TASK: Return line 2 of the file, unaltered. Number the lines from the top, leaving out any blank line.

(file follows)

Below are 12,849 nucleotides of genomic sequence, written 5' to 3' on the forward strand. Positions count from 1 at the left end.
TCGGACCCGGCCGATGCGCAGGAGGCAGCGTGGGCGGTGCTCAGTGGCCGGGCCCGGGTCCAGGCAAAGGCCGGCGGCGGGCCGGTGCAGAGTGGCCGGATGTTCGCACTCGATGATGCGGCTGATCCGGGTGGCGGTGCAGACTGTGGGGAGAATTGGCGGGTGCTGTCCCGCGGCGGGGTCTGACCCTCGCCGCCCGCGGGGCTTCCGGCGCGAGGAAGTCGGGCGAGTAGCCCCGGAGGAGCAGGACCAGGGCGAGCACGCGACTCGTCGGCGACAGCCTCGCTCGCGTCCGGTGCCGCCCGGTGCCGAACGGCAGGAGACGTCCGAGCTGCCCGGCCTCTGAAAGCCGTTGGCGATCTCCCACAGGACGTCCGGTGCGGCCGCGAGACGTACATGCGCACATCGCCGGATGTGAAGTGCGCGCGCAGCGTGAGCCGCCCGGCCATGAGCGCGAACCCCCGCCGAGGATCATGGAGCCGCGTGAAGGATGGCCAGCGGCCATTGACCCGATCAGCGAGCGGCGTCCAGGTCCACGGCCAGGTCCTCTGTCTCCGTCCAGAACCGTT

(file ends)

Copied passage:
TCGGACCCGGCCGATGCGCAGGAGGCAGCGTGGGCGGTGCTCAGTGGCCGGGCCCGGGTCCAGGCAAAGGCCGGCGGCGGGCCGGTGCAGAGTGGCCGGATGTTCGCACTCGATGATGCGGCTGATCCGGGTGGCGGTGCAGACTGTGGGGAGAATTGGCGGGTGCTGTCCCGCGGCGGGGTCTGACCCTCGCCGCCCGCGGGGCTTCCGGCGCGAGGAAGTCGGGCGAGTAGCCCCGGAGGAGCAGGACCAGGGCGAGCACGCGACTCGTCGGCGACAGCCTCGCTCGCGTCCGGTGCCGCCCGGTGCCGAACGGCAGGAGACGTCCGAGCTGCCCGGCCTCTGAAAGCCGTTGGCGATCTCCCACAGGACGTCCGGTGCGGCCGCGAGACGTACATGCGCACATCGCCGGATGTGAAGTGCGCGCGCAGCGTGAGCCGCCCGGCCATGAGCGCGAACCCCCGCCGAGGATCATGGAGCCGCGTGAAGGATGGCCAGCGGCCATTGACCCGATCAGCGAGCGGCGTCCAGGTCCACGGCCAGGTCCTCTGTCTCCGTCCAGAACCGTT